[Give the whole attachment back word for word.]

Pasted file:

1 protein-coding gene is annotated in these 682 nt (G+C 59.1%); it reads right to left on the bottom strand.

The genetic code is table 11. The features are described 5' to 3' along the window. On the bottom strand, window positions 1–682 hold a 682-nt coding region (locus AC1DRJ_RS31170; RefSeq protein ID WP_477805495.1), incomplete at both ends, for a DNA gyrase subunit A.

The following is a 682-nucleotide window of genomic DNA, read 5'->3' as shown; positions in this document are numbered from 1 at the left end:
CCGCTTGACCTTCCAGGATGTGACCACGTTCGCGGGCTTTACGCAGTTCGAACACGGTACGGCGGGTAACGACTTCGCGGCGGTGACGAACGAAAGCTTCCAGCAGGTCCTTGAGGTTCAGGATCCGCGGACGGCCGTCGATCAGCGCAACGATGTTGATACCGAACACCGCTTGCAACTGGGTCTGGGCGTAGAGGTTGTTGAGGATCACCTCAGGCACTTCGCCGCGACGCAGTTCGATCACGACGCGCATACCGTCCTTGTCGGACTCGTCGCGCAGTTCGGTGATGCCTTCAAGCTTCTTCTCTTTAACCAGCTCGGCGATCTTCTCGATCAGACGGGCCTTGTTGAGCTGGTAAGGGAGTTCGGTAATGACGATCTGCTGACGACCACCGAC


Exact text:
1 protein-coding gene is annotated in these 682 nt (G+C 59.1%); it reads right to left on the bottom strand.

The genetic code is table 11. The features are described 5' to 3' along the window. On the bottom strand, window positions 1–682 hold a 682-nt coding region (locus AC1DRJ_RS31170; RefSeq protein ID WP_477805495.1), incomplete at both ends, for a DNA gyrase subunit A.

The following is a 682-nucleotide window of genomic DNA, read 5'->3' as shown; positions in this document are numbered from 1 at the left end:
CCGCTTGACCTTCCAGGATGTGACCACGTTCGCGGGCTTTACGCAGTTCGAACACGGTACGGCGGGTAACGACTTCGCGGCGGTGACGAACGAAAGCTTCCAGCAGGTCCTTGAGGTTCAGGATCCGCGGACGGCCGTCGATCAGCGCAACGATGTTGATACCGAACACCGCTTGCAACTGGGTCTGGGCGTAGAGGTTGTTGAGGATCACCTCAGGCACTTCGCCGCGACGCAGTTCGATCACGACGCGCATACCGTCCTTGTCGGACTCGTCGCGCAGTTCGGTGATGCCTTCAAGCTTCTTCTCTTTAACCAGCTCGGCGATCTTCTCGATCAGACGGGCCTTGTTGAGCTGGTAAGGGAGTTCGGTAATGACGATCTGCTGACGACCACCGAC